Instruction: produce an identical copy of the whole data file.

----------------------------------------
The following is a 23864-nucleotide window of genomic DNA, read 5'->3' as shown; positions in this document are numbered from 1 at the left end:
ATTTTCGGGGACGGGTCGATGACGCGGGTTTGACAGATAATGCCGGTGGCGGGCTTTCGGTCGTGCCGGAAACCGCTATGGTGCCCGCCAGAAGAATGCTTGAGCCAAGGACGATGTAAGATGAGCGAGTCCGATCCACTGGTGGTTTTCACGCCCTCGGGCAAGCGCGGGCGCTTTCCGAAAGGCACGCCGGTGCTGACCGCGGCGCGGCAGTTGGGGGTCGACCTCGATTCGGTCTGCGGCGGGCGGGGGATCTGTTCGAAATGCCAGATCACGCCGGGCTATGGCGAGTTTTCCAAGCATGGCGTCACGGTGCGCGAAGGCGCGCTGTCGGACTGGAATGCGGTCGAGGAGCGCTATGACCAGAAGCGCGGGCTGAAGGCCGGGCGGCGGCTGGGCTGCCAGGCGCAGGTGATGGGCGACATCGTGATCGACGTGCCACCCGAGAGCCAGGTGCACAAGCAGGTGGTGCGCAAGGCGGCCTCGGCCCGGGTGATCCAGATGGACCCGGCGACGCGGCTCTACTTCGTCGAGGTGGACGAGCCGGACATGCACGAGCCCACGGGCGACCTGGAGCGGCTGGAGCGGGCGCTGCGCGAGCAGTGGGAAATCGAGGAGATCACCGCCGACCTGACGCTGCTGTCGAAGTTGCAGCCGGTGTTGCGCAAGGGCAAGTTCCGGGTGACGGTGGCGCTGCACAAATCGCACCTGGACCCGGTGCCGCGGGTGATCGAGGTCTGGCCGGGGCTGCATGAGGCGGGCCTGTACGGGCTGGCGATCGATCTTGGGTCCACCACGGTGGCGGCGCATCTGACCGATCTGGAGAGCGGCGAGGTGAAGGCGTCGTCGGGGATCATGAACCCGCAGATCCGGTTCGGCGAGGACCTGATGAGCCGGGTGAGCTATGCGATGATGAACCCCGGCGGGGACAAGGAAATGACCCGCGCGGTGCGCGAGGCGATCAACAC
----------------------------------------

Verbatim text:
The following is a 23864-nucleotide window of genomic DNA, read 5'->3' as shown; positions in this document are numbered from 1 at the left end:
ATTTTCGGGGACGGGTCGATGACGCGGGTTTGACAGATAATGCCGGTGGCGGGCTTTCGGTCGTGCCGGAAACCGCTATGGTGCCCGCCAGAAGAATGCTTGAGCCAAGGACGATGTAAGATGAGCGAGTCCGATCCACTGGTGGTTTTCACGCCCTCGGGCAAGCGCGGGCGCTTTCCGAAAGGCACGCCGGTGCTGACCGCGGCGCGGCAGTTGGGGGTCGACCTCGATTCGGTCTGCGGCGGGCGGGGGATCTGTTCGAAATGCCAGATCACGCCGGGCTATGGCGAGTTTTCCAAGCATGGCGTCACGGTGCGCGAAGGCGCGCTGTCGGACTGGAATGCGGTCGAGGAGCGCTATGACCAGAAGCGCGGGCTGAAGGCCGGGCGGCGGCTGGGCTGCCAGGCGCAGGTGATGGGCGACATCGTGATCGACGTGCCACCCGAGAGCCAGGTGCACAAGCAGGTGGTGCGCAAGGCGGCCTCGGCCCGGGTGATCCAGATGGACCCGGCGACGCGGCTCTACTTCGTCGAGGTGGACGAGCCGGACATGCACGAGCCCACGGGCGACCTGGAGCGGCTGGAGCGGGCGCTGCGCGAGCAGTGGGAAATCGAGGAGATCACCGCCGACCTGACGCTGCTGTCGAAGTTGCAGCCGGTGTTGCGCAAGGGCAAGTTCCGGGTGACGGTGGCGCTGCACAAATCGCACCTGGACCCGGTGCCGCGGGTGATCGAGGTCTGGCCGGGGCTGCATGAGGCGGGCCTGTACGGGCTGGCGATCGATCTTGGGTCCACCACGGTGGCGGCGCATCTGACCGATCTGGAGAGCGGCGAGGTGAAGGCGTCGTCGGGGATCATGAACCCGCAGATCCGGTTCGGCGAGGACCTGATGAGCCGGGTGAGCTATGCGATGATGAACCCCGGCGGGGACAAGGAAATGACCCGCGCGGTGCGCGAGGCGATCAACAC